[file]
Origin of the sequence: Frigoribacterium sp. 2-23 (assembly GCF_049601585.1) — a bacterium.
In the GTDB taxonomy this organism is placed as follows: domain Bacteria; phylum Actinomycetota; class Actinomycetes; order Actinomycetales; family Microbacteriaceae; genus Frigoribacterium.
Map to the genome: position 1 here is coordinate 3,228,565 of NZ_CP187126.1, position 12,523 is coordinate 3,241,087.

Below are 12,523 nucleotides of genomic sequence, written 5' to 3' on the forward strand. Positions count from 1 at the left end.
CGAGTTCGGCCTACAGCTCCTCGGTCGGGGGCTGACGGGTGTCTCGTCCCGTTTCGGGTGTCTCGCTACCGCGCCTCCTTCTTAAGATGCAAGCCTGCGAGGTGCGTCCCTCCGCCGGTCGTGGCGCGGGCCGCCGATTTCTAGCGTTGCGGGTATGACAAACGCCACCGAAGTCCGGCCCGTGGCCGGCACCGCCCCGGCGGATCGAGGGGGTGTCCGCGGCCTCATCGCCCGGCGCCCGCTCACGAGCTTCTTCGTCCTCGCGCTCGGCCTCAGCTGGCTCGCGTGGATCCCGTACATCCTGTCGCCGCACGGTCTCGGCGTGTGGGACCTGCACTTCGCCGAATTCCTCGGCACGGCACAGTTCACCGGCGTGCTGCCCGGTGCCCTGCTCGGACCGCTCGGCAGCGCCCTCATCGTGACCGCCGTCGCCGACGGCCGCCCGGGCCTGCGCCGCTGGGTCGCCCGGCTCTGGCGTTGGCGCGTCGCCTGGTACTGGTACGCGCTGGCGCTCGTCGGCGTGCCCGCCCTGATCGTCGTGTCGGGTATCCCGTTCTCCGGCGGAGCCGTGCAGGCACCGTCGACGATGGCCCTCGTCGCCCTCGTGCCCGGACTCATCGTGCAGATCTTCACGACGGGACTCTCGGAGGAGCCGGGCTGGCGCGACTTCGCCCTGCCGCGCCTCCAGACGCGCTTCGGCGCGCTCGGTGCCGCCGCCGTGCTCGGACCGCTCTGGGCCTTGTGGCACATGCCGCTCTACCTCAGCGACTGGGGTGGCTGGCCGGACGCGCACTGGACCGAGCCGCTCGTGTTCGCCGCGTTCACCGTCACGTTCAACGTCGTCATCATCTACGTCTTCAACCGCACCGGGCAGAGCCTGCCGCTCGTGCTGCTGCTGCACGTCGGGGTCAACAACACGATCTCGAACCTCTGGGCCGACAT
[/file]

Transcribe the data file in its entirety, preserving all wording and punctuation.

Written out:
Origin of the sequence: Frigoribacterium sp. 2-23 (assembly GCF_049601585.1) — a bacterium.
In the GTDB taxonomy this organism is placed as follows: domain Bacteria; phylum Actinomycetota; class Actinomycetes; order Actinomycetales; family Microbacteriaceae; genus Frigoribacterium.
Map to the genome: position 1 here is coordinate 3,228,565 of NZ_CP187126.1, position 12,523 is coordinate 3,241,087.

Below are 12,523 nucleotides of genomic sequence, written 5' to 3' on the forward strand. Positions count from 1 at the left end.
CGAGTTCGGCCTACAGCTCCTCGGTCGGGGGCTGACGGGTGTCTCGTCCCGTTTCGGGTGTCTCGCTACCGCGCCTCCTTCTTAAGATGCAAGCCTGCGAGGTGCGTCCCTCCGCCGGTCGTGGCGCGGGCCGCCGATTTCTAGCGTTGCGGGTATGACAAACGCCACCGAAGTCCGGCCCGTGGCCGGCACCGCCCCGGCGGATCGAGGGGGTGTCCGCGGCCTCATCGCCCGGCGCCCGCTCACGAGCTTCTTCGTCCTCGCGCTCGGCCTCAGCTGGCTCGCGTGGATCCCGTACATCCTGTCGCCGCACGGTCTCGGCGTGTGGGACCTGCACTTCGCCGAATTCCTCGGCACGGCACAGTTCACCGGCGTGCTGCCCGGTGCCCTGCTCGGACCGCTCGGCAGCGCCCTCATCGTGACCGCCGTCGCCGACGGCCGCCCGGGCCTGCGCCGCTGGGTCGCCCGGCTCTGGCGTTGGCGCGTCGCCTGGTACTGGTACGCGCTGGCGCTCGTCGGCGTGCCCGCCCTGATCGTCGTGTCGGGTATCCCGTTCTCCGGCGGAGCCGTGCAGGCACCGTCGACGATGGCCCTCGTCGCCCTCGTGCCCGGACTCATCGTGCAGATCTTCACGACGGGACTCTCGGAGGAGCCGGGCTGGCGCGACTTCGCCCTGCCGCGCCTCCAGACGCGCTTCGGCGCGCTCGGTGCCGCCGCCGTGCTCGGACCGCTCTGGGCCTTGTGGCACATGCCGCTCTACCTCAGCGACTGGGGTGGCTGGCCGGACGCGCACTGGACCGAGCCGCTCGTGTTCGCCGCGTTCACCGTCACGTTCAACGTCGTCATCATCTACGTCTTCAACCGCACCGGGCAGAGCCTGCCGCTCGTGCTGCTGCTGCACGTCGGGGTCAACAACACGATCTCGAACCTCTGGGCCGACAT